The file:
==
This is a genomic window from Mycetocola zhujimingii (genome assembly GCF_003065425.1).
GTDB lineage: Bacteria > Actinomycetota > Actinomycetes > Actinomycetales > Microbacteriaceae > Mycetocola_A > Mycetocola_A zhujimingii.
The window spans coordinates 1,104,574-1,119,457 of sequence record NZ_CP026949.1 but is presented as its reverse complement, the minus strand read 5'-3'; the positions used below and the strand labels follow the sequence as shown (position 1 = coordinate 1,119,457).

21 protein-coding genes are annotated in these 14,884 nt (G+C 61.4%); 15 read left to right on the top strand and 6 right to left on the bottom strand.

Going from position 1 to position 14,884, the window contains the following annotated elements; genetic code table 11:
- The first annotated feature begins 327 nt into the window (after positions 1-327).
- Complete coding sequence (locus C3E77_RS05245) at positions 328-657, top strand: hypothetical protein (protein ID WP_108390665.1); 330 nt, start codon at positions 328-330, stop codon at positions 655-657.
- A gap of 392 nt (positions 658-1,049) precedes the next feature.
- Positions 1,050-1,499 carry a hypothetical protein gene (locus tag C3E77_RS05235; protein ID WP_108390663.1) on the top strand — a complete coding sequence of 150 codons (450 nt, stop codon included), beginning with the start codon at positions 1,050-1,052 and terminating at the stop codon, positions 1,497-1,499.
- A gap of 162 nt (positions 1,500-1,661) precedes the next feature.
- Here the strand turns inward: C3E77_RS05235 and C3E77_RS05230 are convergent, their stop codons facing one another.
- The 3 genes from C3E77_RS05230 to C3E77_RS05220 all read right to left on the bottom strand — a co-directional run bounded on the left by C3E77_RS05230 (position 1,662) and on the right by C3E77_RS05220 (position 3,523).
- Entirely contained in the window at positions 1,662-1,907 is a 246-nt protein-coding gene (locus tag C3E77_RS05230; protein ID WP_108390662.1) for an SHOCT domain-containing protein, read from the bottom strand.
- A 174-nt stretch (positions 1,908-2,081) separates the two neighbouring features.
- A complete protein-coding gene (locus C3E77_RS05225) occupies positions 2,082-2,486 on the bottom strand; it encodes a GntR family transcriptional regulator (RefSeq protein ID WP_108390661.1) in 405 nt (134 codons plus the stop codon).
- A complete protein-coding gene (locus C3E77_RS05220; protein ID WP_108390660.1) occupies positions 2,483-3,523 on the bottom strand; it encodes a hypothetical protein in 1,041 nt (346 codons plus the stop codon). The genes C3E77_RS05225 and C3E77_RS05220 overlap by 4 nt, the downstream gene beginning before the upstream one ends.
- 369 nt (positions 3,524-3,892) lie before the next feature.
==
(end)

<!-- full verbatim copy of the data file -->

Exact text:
This is a genomic window from Mycetocola zhujimingii (genome assembly GCF_003065425.1).
GTDB lineage: Bacteria > Actinomycetota > Actinomycetes > Actinomycetales > Microbacteriaceae > Mycetocola_A > Mycetocola_A zhujimingii.
The window spans coordinates 1,104,574-1,119,457 of sequence record NZ_CP026949.1 but is presented as its reverse complement, the minus strand read 5'-3'; the positions used below and the strand labels follow the sequence as shown (position 1 = coordinate 1,119,457).

21 protein-coding genes are annotated in these 14,884 nt (G+C 61.4%); 15 read left to right on the top strand and 6 right to left on the bottom strand.

Going from position 1 to position 14,884, the window contains the following annotated elements; genetic code table 11:
- The first annotated feature begins 327 nt into the window (after positions 1-327).
- Complete coding sequence (locus C3E77_RS05245) at positions 328-657, top strand: hypothetical protein (protein ID WP_108390665.1); 330 nt, start codon at positions 328-330, stop codon at positions 655-657.
- A gap of 392 nt (positions 658-1,049) precedes the next feature.
- Positions 1,050-1,499 carry a hypothetical protein gene (locus tag C3E77_RS05235; protein ID WP_108390663.1) on the top strand — a complete coding sequence of 150 codons (450 nt, stop codon included), beginning with the start codon at positions 1,050-1,052 and terminating at the stop codon, positions 1,497-1,499.
- A gap of 162 nt (positions 1,500-1,661) precedes the next feature.
- Here the strand turns inward: C3E77_RS05235 and C3E77_RS05230 are convergent, their stop codons facing one another.
- The 3 genes from C3E77_RS05230 to C3E77_RS05220 all read right to left on the bottom strand — a co-directional run bounded on the left by C3E77_RS05230 (position 1,662) and on the right by C3E77_RS05220 (position 3,523).
- Entirely contained in the window at positions 1,662-1,907 is a 246-nt protein-coding gene (locus tag C3E77_RS05230; protein ID WP_108390662.1) for an SHOCT domain-containing protein, read from the bottom strand.
- A 174-nt stretch (positions 1,908-2,081) separates the two neighbouring features.
- A complete protein-coding gene (locus C3E77_RS05225) occupies positions 2,082-2,486 on the bottom strand; it encodes a GntR family transcriptional regulator (RefSeq protein ID WP_108390661.1) in 405 nt (134 codons plus the stop codon).
- A complete protein-coding gene (locus C3E77_RS05220; protein ID WP_108390660.1) occupies positions 2,483-3,523 on the bottom strand; it encodes a hypothetical protein in 1,041 nt (346 codons plus the stop codon). The genes C3E77_RS05225 and C3E77_RS05220 overlap by 4 nt, the downstream gene beginning before the upstream one ends.
- 369 nt (positions 3,524-3,892) lie before the next feature.